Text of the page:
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Author Topic: Dark matter.  (Read 10154 times)

Offline science_guy

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Dark matter.
« on: 25/05/2006 19:17:04 »
A big question: Dark matter, what is it?

Pertaining to the five senses, touch, taste, sight, sound, and smell, we cannot detect dark matter.  We cannot touch it, taste it, see it, hear it, or smell it, and it has no effect, except for gravity, on the way the Universe works.  But what about another sense?  Could there be life 2 inches away from us, with their own set of senses to detect our dark matter, but with no way of detecting us because they have no senses that we do?  Could we be their dark matter?  Is dark matter in any way affecting us that we might not know?

E=MC2... m=deg/360 X C... C= PiD

therefore E=deg/360 X 2(PiD)


 

Offline Sungrazer

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Re: Dark matter.
« Reply #1 on: 25/05/2006 20:35:58 »
I don't think scientists know enough about dark matter yet to say that it can't be detected by any of our senses.  It's possible that dark matter is just a new kind of matter that simply doesn't reflect or emit visible light (or other wavelengths).  Or maybe our instruments just aren't sensitive enough to detect them at present.
 

Offline sia

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Re: Dark matter.
« Reply #2 on: 27/05/2006 15:56:01 »
Dark matter is an invention of a hypothesis as help to explain the misinterpretation of the measurements of the rotating spiral-galaxies arms that has a flat velocity-curve implying that the velocity is almost the same all over the measured galaxy's arms.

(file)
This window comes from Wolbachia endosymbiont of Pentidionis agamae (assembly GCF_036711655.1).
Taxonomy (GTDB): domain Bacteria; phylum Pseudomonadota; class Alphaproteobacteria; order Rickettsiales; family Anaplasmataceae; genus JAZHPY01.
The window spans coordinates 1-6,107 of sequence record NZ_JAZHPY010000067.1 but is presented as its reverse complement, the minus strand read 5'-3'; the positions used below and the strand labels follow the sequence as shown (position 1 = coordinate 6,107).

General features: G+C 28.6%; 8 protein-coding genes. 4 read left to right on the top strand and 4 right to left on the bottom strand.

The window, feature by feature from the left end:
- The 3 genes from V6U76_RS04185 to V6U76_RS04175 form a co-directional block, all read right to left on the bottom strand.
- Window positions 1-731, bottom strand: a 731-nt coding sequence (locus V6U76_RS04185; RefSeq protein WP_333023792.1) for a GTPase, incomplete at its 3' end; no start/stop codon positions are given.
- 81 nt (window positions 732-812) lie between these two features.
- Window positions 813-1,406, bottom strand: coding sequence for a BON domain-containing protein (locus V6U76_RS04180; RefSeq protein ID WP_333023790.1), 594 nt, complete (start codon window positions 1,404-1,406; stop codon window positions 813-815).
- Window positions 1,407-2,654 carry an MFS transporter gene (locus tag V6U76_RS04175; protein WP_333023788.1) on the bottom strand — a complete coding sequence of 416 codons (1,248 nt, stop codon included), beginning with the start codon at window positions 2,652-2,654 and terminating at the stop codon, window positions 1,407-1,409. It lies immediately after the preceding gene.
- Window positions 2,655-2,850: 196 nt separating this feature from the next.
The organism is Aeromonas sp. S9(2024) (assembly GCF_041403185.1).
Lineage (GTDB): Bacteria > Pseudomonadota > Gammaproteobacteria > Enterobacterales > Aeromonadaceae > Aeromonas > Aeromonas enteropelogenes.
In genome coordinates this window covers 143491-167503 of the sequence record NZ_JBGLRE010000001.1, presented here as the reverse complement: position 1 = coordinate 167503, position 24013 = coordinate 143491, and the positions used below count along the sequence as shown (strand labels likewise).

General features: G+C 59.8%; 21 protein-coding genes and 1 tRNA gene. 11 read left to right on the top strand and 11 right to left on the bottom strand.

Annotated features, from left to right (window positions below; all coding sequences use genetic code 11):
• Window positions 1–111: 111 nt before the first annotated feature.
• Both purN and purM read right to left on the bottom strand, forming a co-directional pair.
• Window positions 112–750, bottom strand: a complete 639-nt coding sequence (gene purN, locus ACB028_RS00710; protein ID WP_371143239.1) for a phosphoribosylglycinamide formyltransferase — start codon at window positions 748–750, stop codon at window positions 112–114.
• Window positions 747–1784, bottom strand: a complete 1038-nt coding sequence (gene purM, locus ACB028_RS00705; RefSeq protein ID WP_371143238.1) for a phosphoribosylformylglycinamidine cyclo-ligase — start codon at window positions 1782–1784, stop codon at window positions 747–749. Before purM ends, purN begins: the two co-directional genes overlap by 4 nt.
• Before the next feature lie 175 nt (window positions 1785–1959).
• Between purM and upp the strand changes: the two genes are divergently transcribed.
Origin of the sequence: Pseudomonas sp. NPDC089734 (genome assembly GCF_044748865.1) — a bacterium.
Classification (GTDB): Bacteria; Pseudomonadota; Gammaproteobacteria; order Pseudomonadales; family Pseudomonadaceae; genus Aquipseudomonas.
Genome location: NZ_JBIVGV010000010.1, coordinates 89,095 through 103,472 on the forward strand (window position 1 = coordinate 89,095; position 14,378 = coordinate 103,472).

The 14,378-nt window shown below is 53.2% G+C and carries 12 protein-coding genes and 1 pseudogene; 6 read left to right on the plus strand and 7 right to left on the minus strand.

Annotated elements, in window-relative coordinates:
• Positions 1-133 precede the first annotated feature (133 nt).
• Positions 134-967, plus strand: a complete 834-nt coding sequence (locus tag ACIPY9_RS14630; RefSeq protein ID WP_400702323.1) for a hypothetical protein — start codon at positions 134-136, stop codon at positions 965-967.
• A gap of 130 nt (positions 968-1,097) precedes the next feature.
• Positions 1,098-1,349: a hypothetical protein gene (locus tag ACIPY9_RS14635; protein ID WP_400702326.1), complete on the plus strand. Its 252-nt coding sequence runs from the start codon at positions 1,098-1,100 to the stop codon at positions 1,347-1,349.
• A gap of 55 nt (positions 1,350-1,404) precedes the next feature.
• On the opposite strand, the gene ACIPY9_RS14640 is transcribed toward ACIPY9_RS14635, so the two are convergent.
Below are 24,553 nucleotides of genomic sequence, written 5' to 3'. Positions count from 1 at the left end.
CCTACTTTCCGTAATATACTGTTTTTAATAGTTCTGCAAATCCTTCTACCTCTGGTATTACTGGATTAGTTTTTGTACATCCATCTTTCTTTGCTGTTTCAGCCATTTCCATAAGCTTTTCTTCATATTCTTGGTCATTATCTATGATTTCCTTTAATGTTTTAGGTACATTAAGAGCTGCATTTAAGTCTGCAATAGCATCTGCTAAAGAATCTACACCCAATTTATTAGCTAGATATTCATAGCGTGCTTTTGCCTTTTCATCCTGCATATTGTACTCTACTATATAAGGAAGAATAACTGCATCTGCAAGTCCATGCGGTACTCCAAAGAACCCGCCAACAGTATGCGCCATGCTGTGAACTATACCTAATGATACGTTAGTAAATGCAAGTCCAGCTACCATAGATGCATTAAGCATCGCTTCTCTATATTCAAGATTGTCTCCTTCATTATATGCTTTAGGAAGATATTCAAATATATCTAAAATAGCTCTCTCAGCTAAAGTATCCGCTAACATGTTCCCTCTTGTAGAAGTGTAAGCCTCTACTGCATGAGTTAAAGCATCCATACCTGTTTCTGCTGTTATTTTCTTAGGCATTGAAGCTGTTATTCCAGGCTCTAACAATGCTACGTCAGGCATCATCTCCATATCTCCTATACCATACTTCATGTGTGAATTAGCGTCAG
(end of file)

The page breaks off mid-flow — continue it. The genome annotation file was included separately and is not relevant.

The right explanation is that the astronomers and the astro-physicists have confused the stars' orbital velocities and the galaxies' angular speed.

They have interpret the rotating galaxies as a stiff rotating plate. But the measurings show that when stars at a galaxy's outer edge is rotating one orbital (rev.), a star at half that radius rotate two orbitals.

The measurings show that the stars angular velocity decreases as Newtons gravitation laws predict.
So, no dark matter is needed

Ingvar, Sweden
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« Last Edit: 29/05/2006 02:10:33 by sia »
 

Offline Soul Surfer

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Re: Dark matter.
« Reply #3 on: 29/05/2006 10:46:00 »
Sia  you are talking rubbish.  I assure you that astronomers are not stupid as you imply.

Dark matter is the currently most favoured explanation of the gravitational anomaly that cannot be detected on the scale of the solar system but is very clear on the scales of galaxies and clusters of galaxies.  An alternative explanation is Modified Newtonian Dynamics or MOND which suggests that for some reason the inverse square law becomes less at great distasnces.